Now to the obituary page . . .
Bills on gun control, abortion and hate crimes among those that most likely are dead
When Republicans and Democrats return to work Monday for the second half of the legislative session, they'll leave behind a number of bills that didn't pass in the first half.
Last week was the midpoint of the session and the deadline for the House and Senate to pass legislation before bills switch chambers. Most bills that fail to win support in the first half of the session aren't resurrected, though some could be amended into bills that are still alive.
Gov. Mitch Daniels' plan to increase the cigarette tax to pay for health-care insurance for the poor, as well as a property tax relief plan drafted by House Democrats, are the most high-profile initiatives that failed. But there were many other bills that languished in committees or failed in votes before the House and Senate and have little chance of being revived.
Here's a look at some of those proposals:
Rep. David Orentlicher, D-Indianapolis, pitched a bill that would have required all dealers at gun shows to undergo background checks. Despite controlling the House, Orentlicher's fellow Democrats never gave House Bill 1090 a hearing.
The legislation not only would have required the background checks to make sure felons didn't have access to guns at the shows, it also would have limited buyers to one firearm per month.
"We're at a point where we don't have substantial support for gun regulations on either side of the aisle," Orentlicher said. "So that makes it difficult to raise an issue when an overwhelming number of Republicans and a substantial number of Democrats prefer not to have the issue discussed."
Rep. Gregory W. Porter, D-Indianapolis, backed a bill that would have changed Indiana's status as just one of five states that have not passed hate-crime legislation.
His HB 1459 would have allowed lawsuits to be filed against criminals if they selected their victim based on "color, creed, disability, national origin, race, religion, sexual orientation, gender identity or sex."
The House Courts and Criminal Code Committee voted 9-1 in February to pass the bill. But after Rep. Jackie Walorski, R-Lakeville, proposed an amendment, the legislation stalled and was not called for a vote before the full House.
Walorski's amendment would have made the hate-crime legislation apply to a fetus. House Democrats decided not to call Porter's bill for a second reading to avoid discussion of the amendment.
Indiana Equality, a group that has pushed hard for the hate-crime legislation, called the move "political gamesmanship."
"The bottom line is, 45 other states have passed bias-crime legislation," said John Joanette, a lobbyist for Indiana Equality. "We're confident this is a valid thing for the citizens of Indiana, and we're certainly going to work to make sure this legislation will reappear at some point in the future."
Whether that can happen this session is unclear. The language would have to be amended into another bill before the Senate.
Conservative group Advance America has lobbied aggressively against the legislation, maintaining it would provide special protection for gays and create two classes of victims, those listed in the legislation and those who aren't.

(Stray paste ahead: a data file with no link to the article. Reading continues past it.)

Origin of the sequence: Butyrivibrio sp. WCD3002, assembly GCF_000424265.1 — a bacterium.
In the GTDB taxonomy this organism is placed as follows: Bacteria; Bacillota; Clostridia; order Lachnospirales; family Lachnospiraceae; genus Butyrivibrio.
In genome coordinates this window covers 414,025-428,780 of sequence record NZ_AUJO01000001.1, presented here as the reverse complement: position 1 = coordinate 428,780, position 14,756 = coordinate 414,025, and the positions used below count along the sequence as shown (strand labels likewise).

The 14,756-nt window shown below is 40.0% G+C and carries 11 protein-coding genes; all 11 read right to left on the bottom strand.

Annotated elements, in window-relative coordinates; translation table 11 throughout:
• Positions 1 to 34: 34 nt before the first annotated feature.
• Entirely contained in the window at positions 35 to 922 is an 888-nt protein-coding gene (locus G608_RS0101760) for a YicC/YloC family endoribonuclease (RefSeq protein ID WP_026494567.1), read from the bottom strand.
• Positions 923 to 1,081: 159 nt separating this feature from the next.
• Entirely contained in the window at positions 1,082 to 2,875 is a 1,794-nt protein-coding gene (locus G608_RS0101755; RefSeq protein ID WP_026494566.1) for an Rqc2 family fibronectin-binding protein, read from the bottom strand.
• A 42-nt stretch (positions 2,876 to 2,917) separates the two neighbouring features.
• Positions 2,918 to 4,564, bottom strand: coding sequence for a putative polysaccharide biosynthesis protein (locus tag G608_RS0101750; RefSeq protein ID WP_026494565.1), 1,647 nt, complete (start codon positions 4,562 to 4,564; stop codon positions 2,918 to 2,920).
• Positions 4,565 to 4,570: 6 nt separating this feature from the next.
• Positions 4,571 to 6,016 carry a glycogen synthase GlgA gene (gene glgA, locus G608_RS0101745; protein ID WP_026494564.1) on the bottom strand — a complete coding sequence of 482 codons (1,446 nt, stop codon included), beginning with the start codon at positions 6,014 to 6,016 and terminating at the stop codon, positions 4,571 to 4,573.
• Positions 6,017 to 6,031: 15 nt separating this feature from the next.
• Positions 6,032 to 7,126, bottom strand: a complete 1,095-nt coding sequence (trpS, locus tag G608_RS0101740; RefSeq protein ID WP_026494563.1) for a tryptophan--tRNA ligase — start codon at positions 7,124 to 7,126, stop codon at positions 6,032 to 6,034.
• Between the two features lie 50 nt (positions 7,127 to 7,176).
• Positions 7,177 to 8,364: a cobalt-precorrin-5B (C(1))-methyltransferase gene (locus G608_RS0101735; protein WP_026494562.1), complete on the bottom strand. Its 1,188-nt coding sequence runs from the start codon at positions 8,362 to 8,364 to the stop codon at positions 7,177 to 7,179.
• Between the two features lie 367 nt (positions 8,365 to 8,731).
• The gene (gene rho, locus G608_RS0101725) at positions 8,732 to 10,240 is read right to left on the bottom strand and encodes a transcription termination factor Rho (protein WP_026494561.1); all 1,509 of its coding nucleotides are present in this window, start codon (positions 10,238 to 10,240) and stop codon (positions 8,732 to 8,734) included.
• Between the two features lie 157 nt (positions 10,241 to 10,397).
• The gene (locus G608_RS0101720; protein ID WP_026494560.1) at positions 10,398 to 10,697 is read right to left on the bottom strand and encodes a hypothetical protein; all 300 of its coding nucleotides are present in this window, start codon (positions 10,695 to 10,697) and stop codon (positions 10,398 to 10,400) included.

A bill that would have eliminated Indiana's practice of charging fees for families to rent textbooks also sputtered in the House.
Rep. Phil Hoy, D-Evansville, got HB 1029 passed through the House Education Committee by a 7-5 vote, but the legislation was reassigned to the House Ways and Means Committee, where it never received a vote.
The bill would have cost $95 million per year, the reason House fiscal leaders didn't move it further.
Porter, chairman of the House Education Committee, supported the bill because it would catch Indiana up with the majority of states, which cover textbook costs. Indiana is one of just 10 states that don't offer free textbooks.
Hoy has pushed for the bill in each of the past three sessions, but it's looking like he'll have to wait until next year once again.
Conservative Senate Republicans have pushed for a bill that would require doctors to tell a woman seeking an abortion that the fetus could feel pain and that life begins at conception.
But for the second straight year, the bill stalled in the Senate.
This session, an amendment offered by Sen. Vi Simpson, D-Ellettsville, changed the legislation by defining contraception as any drug or device approved by the federal Food and Drug Administration to prevent pregnancy.
Supporters of Senate Bill 135 disputed that definition, saying it allows abortion-causing drugs to be defined as contraceptives. Simpson and others have maintained that the federal government's definition of contraceptives is appropriate.
Sen. Patricia L. Miller, R-Indianapolis, the bill's author, worked to get Simpson's amendment removed but didn't have enough votes in the full Senate to do so.
"I thought the bill was a bad one anyway," Simpson said. "There was a big controversy whether the amendment should stay in, and in the end the votes weren't there to remove the amendment, so Senator Miller dropped the bill."
A bill that would have banned the use of handheld cell phones while driving also failed to receive a hearing.
Sen. Dennis Kruse, R-Auburn, introduced the bill after he crashed his car while talking on the phone. SB 216 was assigned to Senate Corrections, Criminal and Civil Matters Committee, chaired by Sen. Brent Steele, R-Bedford.
Steele declined to hear the bill in committee.
"We just have too many other pressing issues to deal with this session," he said.
Call Star reporter Bill Ruthhart at (317) 444-2771.